(RNS) — For the past few years, Bible teacher and best-selling author Beth Moore has been one tweet away from disaster.
Moore, perhaps the best-known ex-Southern Baptist in the country, will recount her Twitter battles, her split with her former denomination and, more importantly, her lifelong journey with Jesus, in a new memoir titled “All My Knotted-Up Life,” due out from Tyndale in April 2023.
News of the memoir was first reported by Cathy Lynn Grossman of Publishers Weekly. Tyndale publisher Karen Watson told PW that the memoir will be a “southern literary reflection on an unlikely and winsomely remarkable life.”
Among the characters in the memoir will be Moore’s tobacco-chewing great-grandmother Miss Ruthie, known for her floor-length silver locks
“My whole family — well, for the most part — is like this. Spitting in a can, all spool-headed, one minute. Sleek and lovely and mesmerizing the next,” Moore writes in the memoir, according to Publishers Weekly.
For decades, Moore was beloved among Southern Baptists and other evangelicals for best-selling Bible studies and sold-out Living Proof events for women, named for Moore’s ministry. She ran afoul of Southern Baptist leaders for her criticism of Donald Trump during the 2016 election, especially after the Access Hollywood tapes surfaced of the candidate making lewd remarks about women — and seemed to be met with shrugged shoulders by evangelical leaders.
“I expected Donald Trump to be Donald Trump,” she said during a 2021 speaking engagement in Nashville, Tennessee. “That was not a shock to me. I did not expect us to be us.”
That criticism led to a backlash from pastors and churches, who stopped buying Moore’s Bible studies, which were published by Lifeway Christian Resources at the time. Her ministry lost millions in the years after Trump’s election.
Then Moore posted what she thought was an innocuous comment on Twitter about speaking at a Mother’s Day church service, which sparked a national controversy over the role of women in the church. That debate overshadowed other issues in the Southern Baptist Convention, including the denomination’s reckoning with sexual abuse in churches.
“We were in the middle of the biggest sexual abuse scandal that has ever hit our denomination,” Moore told Religion News Service in March 2021. “And suddenly, the most important thing to talk about was whether or not a woman could stand at the pulpit and give a message.”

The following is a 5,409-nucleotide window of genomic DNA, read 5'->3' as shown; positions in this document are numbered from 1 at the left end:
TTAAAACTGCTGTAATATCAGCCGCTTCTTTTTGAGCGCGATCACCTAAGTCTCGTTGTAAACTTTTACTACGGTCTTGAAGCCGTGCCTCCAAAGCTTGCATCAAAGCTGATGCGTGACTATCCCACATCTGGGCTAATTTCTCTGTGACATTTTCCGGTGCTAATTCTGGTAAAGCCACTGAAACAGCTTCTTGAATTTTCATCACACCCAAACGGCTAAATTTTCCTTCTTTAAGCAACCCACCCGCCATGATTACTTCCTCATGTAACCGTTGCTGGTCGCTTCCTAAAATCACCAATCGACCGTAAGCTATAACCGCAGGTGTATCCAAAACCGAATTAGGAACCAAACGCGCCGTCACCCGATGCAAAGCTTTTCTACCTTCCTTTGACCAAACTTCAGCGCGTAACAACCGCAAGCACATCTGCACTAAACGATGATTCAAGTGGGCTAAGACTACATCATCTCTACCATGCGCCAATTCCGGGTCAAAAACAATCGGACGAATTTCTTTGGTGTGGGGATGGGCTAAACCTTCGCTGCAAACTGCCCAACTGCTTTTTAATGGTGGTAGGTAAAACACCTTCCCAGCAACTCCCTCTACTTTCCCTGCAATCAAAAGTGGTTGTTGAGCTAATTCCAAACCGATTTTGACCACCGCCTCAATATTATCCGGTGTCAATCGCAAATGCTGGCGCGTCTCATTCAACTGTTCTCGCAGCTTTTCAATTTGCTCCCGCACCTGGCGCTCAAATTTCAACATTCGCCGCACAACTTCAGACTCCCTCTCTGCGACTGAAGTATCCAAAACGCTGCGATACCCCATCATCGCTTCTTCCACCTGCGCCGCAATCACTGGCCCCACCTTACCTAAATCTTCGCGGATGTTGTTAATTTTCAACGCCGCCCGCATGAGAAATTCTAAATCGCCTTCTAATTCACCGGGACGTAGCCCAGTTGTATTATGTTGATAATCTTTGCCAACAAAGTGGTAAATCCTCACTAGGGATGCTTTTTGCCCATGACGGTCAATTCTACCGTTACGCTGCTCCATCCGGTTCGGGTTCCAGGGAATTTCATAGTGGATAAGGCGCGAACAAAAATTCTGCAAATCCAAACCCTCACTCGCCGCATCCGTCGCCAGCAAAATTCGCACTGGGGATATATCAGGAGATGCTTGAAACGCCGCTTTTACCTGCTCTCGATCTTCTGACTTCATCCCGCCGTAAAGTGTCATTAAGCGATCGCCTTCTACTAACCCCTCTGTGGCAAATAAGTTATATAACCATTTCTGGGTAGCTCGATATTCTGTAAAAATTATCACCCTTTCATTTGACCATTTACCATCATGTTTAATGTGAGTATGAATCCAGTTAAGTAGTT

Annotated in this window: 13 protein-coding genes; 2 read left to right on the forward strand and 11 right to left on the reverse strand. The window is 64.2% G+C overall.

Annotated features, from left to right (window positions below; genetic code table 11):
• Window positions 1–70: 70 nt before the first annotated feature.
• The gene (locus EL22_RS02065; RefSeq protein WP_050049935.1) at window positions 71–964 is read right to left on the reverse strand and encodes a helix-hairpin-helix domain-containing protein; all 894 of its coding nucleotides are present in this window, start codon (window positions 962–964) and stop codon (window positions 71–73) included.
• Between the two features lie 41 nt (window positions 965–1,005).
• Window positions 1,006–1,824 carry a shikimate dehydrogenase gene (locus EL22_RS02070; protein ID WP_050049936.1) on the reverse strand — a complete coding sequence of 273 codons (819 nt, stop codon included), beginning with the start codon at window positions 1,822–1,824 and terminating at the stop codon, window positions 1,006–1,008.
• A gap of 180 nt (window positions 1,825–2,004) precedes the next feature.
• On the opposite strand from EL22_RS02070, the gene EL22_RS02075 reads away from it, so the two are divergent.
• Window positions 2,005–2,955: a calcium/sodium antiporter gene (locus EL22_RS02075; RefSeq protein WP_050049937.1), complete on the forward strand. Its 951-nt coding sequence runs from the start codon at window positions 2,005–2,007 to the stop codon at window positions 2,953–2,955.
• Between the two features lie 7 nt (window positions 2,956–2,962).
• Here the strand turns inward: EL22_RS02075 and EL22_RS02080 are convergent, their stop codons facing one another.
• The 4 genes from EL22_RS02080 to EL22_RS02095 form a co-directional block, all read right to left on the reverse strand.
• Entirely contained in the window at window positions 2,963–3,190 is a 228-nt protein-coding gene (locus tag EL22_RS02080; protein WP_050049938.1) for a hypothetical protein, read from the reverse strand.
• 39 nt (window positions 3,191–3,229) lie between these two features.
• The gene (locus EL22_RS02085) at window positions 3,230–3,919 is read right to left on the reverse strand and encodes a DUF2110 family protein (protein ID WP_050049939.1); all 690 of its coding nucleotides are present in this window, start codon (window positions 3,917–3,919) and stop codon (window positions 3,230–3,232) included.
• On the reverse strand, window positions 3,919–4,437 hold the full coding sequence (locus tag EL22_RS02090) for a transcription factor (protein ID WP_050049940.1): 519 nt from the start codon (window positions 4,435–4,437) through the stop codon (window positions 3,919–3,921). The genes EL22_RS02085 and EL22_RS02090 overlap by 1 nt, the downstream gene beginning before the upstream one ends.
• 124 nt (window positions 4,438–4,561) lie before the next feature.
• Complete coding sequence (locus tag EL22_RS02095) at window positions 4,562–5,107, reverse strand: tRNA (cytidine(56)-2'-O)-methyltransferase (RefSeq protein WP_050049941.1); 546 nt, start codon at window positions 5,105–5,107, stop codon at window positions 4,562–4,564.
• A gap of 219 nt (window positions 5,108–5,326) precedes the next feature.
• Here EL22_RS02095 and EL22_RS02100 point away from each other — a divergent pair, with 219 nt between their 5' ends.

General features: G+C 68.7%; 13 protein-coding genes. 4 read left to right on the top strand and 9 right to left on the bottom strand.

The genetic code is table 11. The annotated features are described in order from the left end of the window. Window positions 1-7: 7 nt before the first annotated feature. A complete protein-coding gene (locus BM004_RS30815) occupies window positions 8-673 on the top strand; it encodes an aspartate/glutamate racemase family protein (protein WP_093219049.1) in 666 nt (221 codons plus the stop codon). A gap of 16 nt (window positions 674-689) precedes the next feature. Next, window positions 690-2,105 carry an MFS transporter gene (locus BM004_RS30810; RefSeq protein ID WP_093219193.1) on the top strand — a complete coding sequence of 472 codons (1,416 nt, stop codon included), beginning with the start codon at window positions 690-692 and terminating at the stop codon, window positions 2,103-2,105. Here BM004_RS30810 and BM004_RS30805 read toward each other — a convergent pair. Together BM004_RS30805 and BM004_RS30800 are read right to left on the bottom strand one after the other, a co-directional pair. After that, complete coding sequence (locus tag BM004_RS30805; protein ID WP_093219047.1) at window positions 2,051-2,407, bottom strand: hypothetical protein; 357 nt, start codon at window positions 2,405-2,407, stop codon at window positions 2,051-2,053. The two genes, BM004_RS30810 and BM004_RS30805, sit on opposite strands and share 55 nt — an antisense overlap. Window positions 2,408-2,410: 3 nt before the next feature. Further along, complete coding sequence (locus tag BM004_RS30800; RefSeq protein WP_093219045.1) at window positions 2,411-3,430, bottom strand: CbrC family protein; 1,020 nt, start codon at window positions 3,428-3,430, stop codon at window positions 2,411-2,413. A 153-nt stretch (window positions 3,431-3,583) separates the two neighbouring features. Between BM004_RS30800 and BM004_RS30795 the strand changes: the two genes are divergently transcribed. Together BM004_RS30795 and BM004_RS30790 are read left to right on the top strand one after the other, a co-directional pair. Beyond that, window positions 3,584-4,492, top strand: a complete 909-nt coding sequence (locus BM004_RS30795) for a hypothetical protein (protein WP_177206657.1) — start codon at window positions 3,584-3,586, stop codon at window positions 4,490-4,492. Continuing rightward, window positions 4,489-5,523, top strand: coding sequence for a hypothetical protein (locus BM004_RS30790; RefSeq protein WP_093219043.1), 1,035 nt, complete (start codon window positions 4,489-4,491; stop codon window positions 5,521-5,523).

Eventually Moore would cut ties with Lifeway and leave the SBC. She now attends an Anglican church and frequently tweets about her experiences as a newcomer to a liturgical tradition.
Still, she told RNS in 2021, she was grateful for the role SBC churches played in her life, saying that her home church was a “safe place” during a difficult childhood.
“I love so many Southern Baptist people, so many Southern Baptist churches, but I don’t identify with some of the things in our heritage that haven’t remained in the past,” she told RNS in March 2021, in discussing her departure from the SBC.
Despite social media controversies, Moore had remained an active Twitter user, connecting with just under a million follows and mixing in photos from her life, thoughts about cooking and family, and reflections on the Bible.
Recently she tweeted about how social media algorithms have “made us crazy.”
I’ve been tuning in more intently lately to how social media has made us crazy & how algorithms and features like retweets & likes/favorites have set us all up like fools to constantly be baited, triggered, angered & divided to keep us online—to addict us—and I just wanna say NO.
— Beth Moore (@BethMooreLPM) April 25, 2022
“I don’t want to be their fool,” she tweeted recently. “Now I’m mostly on here these days for the fun of it & for the community of people I interact with here that I don’t have anywhere else in my life so I’m staying on for now. But I, at least, want to learn how to be less, how shall I put this, stupid.”